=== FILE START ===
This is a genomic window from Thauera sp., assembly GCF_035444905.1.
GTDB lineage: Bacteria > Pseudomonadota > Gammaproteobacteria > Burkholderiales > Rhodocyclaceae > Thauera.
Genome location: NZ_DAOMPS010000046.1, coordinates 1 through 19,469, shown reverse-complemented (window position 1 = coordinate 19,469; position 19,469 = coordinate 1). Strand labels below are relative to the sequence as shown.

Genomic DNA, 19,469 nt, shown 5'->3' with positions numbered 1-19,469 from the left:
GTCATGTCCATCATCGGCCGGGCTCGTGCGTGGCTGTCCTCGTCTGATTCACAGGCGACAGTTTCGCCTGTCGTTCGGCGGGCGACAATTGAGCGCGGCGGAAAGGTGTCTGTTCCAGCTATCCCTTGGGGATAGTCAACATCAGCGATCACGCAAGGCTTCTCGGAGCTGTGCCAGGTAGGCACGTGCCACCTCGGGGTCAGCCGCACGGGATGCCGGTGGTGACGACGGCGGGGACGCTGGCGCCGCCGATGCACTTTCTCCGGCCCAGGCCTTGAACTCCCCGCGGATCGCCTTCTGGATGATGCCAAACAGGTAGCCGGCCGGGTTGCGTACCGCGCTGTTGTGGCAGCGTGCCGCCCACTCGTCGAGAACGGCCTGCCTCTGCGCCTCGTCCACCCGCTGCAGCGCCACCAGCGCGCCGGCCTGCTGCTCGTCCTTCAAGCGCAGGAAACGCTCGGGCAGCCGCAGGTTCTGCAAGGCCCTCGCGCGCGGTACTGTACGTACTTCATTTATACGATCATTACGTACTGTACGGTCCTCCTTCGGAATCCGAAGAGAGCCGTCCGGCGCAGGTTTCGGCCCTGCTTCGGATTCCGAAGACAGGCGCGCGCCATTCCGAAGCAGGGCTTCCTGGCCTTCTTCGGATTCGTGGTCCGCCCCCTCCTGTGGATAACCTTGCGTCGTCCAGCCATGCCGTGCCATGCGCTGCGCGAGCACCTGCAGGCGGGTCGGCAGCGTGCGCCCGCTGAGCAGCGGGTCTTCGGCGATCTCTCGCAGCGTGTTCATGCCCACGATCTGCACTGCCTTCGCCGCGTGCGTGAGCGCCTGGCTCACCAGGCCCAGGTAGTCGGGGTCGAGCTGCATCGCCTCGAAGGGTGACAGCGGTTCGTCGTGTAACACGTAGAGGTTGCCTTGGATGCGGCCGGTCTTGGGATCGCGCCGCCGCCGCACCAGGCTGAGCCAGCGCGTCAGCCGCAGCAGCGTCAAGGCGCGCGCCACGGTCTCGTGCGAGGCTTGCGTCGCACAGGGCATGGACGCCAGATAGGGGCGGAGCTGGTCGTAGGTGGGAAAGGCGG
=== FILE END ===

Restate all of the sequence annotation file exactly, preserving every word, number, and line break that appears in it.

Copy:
This is a genomic window from Thauera sp., assembly GCF_035444905.1.
GTDB lineage: Bacteria > Pseudomonadota > Gammaproteobacteria > Burkholderiales > Rhodocyclaceae > Thauera.
Genome location: NZ_DAOMPS010000046.1, coordinates 1 through 19,469, shown reverse-complemented (window position 1 = coordinate 19,469; position 19,469 = coordinate 1). Strand labels below are relative to the sequence as shown.

Genomic DNA, 19,469 nt, shown 5'->3' with positions numbered 1-19,469 from the left:
GTCATGTCCATCATCGGCCGGGCTCGTGCGTGGCTGTCCTCGTCTGATTCACAGGCGACAGTTTCGCCTGTCGTTCGGCGGGCGACAATTGAGCGCGGCGGAAAGGTGTCTGTTCCAGCTATCCCTTGGGGATAGTCAACATCAGCGATCACGCAAGGCTTCTCGGAGCTGTGCCAGGTAGGCACGTGCCACCTCGGGGTCAGCCGCACGGGATGCCGGTGGTGACGACGGCGGGGACGCTGGCGCCGCCGATGCACTTTCTCCGGCCCAGGCCTTGAACTCCCCGCGGATCGCCTTCTGGATGATGCCAAACAGGTAGCCGGCCGGGTTGCGTACCGCGCTGTTGTGGCAGCGTGCCGCCCACTCGTCGAGAACGGCCTGCCTCTGCGCCTCGTCCACCCGCTGCAGCGCCACCAGCGCGCCGGCCTGCTGCTCGTCCTTCAAGCGCAGGAAACGCTCGGGCAGCCGCAGGTTCTGCAAGGCCCTCGCGCGCGGTACTGTACGTACTTCATTTATACGATCATTACGTACTGTACGGTCCTCCTTCGGAATCCGAAGAGAGCCGTCCGGCGCAGGTTTCGGCCCTGCTTCGGATTCCGAAGACAGGCGCGCGCCATTCCGAAGCAGGGCTTCCTGGCCTTCTTCGGATTCGTGGTCCGCCCCCTCCTGTGGATAACCTTGCGTCGTCCAGCCATGCCGTGCCATGCGCTGCGCGAGCACCTGCAGGCGGGTCGGCAGCGTGCGCCCGCTGAGCAGCGGGTCTTCGGCGATCTCTCGCAGCGTGTTCATGCCCACGATCTGCACTGCCTTCGCCGCGTGCGTGAGCGCCTGGCTCACCAGGCCCAGGTAGTCGGGGTCGAGCTGCATCGCCTCGAAGGGTGACAGCGGTTCGTCGTGTAACACGTAGAGGTTGCCTTGGATGCGGCCGGTCTTGGGATCGCGCCGCCGCCGCACCAGGCTGAGCCAGCGCGTCAGCCGCAGCAGCGTCAAGGCGCGCGCCACGGTCTCGTGCGAGGCTTGCGTCGCACAGGGCATGGACGCCAGATAGGGGCGGAGCTGGTCGTAGGTGGGAAAGGCGG